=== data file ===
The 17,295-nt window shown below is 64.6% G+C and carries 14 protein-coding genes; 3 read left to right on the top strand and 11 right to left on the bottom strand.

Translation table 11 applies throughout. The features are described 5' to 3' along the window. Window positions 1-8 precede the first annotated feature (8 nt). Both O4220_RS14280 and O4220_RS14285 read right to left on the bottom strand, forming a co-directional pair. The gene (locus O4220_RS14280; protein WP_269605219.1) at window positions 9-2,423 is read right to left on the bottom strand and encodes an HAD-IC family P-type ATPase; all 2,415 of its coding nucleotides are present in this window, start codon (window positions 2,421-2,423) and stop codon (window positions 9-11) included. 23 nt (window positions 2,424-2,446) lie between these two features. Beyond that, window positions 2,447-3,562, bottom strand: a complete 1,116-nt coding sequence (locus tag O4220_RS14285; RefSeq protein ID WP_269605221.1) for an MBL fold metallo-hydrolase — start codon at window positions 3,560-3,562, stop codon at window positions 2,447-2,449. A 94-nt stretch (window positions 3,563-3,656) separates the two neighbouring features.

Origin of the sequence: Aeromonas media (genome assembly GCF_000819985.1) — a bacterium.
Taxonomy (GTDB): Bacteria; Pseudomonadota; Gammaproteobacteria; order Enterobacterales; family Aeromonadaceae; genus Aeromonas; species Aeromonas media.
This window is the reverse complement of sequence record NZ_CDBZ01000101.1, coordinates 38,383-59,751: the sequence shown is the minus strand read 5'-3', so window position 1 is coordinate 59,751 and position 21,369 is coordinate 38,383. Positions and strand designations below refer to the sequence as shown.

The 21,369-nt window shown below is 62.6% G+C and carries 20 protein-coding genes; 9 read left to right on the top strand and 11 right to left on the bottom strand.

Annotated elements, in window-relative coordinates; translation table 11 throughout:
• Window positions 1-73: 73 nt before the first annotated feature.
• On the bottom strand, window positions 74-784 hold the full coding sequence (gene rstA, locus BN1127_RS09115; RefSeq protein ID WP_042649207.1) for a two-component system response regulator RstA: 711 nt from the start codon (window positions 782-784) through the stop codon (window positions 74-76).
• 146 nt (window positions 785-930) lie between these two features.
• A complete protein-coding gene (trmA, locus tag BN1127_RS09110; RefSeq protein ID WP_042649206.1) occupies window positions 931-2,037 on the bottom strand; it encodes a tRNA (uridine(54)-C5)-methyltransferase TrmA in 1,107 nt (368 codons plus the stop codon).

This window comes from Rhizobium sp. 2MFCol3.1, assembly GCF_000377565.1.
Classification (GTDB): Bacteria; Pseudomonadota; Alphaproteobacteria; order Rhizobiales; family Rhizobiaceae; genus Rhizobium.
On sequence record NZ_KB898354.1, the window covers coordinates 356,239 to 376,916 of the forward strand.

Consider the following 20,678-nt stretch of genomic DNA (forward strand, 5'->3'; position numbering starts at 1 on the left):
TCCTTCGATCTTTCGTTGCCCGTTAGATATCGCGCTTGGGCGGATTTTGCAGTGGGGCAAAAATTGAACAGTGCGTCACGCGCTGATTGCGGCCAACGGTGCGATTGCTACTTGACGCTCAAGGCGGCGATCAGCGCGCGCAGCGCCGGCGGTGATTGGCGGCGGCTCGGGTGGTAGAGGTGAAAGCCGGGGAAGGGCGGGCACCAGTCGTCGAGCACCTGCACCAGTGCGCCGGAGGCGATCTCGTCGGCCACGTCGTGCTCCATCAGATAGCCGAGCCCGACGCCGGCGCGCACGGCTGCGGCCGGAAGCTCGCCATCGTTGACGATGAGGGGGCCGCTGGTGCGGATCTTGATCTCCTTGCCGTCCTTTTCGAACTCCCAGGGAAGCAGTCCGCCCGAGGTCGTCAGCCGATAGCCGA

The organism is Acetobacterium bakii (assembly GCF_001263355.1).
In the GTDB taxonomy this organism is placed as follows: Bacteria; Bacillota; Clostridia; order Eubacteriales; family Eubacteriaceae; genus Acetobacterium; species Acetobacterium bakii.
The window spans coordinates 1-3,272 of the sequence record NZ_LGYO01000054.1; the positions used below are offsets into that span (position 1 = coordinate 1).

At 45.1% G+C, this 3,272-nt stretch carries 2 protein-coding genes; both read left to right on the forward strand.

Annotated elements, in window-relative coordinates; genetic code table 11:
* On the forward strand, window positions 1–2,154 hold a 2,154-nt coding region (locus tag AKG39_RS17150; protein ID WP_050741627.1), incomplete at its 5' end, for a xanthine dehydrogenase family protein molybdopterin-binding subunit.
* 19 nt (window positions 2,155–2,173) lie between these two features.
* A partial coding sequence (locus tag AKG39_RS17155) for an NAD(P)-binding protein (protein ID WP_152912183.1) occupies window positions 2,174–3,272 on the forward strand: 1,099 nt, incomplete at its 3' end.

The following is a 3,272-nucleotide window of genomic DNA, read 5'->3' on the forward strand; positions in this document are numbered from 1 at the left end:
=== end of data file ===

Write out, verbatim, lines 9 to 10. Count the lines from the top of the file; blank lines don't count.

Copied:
• On the bottom strand, window positions 74-784 hold the full coding sequence (gene rstA, locus BN1127_RS09115; RefSeq protein ID WP_042649207.1) for a two-component system response regulator RstA: 711 nt from the start codon (window positions 782-784) through the stop codon (window positions 74-76).
• 146 nt (window positions 785-930) lie between these two features.